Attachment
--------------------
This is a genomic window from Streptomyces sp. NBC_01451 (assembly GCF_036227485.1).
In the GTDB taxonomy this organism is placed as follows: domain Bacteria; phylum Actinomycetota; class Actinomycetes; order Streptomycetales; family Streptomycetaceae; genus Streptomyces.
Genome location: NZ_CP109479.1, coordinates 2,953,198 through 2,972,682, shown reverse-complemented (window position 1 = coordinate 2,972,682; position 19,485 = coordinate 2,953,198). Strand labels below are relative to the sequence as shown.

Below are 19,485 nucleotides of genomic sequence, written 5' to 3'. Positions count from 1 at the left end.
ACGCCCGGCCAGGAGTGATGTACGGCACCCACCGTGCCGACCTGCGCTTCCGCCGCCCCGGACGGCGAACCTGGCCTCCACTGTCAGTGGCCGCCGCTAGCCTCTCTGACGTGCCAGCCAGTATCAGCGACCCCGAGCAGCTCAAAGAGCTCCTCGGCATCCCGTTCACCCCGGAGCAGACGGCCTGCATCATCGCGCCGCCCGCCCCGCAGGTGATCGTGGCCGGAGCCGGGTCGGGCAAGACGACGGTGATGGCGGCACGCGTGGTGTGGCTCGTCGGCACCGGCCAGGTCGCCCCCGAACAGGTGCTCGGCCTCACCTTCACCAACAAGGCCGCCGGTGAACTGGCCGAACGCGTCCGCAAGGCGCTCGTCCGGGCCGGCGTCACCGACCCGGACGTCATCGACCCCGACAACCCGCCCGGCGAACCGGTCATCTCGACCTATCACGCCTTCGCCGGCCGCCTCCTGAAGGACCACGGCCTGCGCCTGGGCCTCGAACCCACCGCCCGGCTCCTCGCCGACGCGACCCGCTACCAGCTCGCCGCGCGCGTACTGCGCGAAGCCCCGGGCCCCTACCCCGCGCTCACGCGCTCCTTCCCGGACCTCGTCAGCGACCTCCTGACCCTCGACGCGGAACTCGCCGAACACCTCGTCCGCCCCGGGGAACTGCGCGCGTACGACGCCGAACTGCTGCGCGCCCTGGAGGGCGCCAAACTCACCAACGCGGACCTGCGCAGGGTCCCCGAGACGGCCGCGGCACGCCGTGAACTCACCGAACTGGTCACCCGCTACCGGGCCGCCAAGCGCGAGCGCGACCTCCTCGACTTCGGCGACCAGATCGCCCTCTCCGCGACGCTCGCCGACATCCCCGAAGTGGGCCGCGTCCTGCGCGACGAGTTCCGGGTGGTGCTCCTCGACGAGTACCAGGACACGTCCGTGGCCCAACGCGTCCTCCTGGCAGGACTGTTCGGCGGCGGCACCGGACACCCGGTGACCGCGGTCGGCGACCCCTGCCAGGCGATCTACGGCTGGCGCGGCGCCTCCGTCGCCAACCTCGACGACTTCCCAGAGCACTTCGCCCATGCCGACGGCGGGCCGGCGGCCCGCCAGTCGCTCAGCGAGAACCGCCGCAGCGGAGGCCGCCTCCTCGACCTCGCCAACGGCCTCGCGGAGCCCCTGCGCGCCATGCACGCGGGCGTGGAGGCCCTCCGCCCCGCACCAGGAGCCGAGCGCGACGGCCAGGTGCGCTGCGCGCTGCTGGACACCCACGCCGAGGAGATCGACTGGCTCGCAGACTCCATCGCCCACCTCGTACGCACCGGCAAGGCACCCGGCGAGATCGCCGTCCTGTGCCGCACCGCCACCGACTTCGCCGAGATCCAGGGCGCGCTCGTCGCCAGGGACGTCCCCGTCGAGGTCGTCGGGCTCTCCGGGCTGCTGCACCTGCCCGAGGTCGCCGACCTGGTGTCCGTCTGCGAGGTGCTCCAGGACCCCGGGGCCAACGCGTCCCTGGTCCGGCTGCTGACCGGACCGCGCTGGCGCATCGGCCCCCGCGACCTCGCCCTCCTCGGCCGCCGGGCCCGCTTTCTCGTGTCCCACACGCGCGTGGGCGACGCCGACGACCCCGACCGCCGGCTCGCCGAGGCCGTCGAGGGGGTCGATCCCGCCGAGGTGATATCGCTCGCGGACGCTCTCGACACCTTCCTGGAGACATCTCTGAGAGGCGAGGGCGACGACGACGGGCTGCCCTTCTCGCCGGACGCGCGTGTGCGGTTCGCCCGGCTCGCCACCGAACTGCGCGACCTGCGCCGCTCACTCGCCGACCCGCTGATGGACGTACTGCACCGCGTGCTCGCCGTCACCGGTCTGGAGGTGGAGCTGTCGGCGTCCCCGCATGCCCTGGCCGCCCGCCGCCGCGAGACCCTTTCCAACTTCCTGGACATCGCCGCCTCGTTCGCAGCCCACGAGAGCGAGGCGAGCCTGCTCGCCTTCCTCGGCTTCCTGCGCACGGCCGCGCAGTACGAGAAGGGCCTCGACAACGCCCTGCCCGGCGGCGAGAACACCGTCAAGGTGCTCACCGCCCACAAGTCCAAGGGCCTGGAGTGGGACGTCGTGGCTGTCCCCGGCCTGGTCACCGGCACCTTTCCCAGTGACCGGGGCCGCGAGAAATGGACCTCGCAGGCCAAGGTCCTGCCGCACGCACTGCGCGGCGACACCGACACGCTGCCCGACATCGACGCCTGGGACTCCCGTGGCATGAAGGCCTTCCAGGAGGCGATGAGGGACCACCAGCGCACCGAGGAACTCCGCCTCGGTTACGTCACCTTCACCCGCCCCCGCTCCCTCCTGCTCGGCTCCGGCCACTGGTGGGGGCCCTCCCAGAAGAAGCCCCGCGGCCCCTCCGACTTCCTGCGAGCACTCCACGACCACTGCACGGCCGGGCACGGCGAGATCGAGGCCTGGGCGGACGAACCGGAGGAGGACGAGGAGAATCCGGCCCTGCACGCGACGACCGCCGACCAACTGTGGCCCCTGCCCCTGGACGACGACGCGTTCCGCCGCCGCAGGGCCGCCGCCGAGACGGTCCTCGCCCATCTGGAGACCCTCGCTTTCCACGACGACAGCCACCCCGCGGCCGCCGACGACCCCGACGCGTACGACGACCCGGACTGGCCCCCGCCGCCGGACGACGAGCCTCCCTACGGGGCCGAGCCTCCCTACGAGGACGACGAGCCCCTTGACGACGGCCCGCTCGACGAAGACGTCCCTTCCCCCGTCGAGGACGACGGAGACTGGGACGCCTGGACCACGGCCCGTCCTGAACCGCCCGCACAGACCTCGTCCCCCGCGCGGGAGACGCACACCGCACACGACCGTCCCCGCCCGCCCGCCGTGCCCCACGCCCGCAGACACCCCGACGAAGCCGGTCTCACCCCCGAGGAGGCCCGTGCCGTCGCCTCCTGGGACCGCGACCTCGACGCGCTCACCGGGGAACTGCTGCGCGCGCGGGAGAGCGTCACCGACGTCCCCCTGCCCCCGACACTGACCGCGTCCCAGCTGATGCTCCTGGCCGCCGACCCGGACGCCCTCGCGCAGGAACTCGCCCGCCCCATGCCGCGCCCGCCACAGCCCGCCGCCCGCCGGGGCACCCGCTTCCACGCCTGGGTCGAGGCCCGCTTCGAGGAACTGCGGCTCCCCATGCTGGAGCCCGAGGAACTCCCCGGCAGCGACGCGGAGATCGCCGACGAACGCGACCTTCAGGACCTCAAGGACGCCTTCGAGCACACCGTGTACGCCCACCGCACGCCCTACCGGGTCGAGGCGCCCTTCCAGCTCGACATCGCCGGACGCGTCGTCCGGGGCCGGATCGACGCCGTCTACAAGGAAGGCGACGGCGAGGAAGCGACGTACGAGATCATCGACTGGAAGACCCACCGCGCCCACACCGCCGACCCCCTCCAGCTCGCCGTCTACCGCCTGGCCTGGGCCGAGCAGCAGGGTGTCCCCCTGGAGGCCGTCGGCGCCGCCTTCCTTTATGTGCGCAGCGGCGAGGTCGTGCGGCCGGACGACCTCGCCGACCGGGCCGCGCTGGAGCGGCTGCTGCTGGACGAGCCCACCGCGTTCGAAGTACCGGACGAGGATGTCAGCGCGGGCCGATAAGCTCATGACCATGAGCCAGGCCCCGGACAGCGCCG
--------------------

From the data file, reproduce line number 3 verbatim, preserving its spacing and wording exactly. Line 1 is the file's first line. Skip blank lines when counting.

Genome location: NZ_CP109479.1, coordinates 2,953,198 through 2,972,682, shown reverse-complemented (window position 1 = coordinate 2,972,682; position 19,485 = coordinate 2,953,198). Strand labels below are relative to the sequence as shown.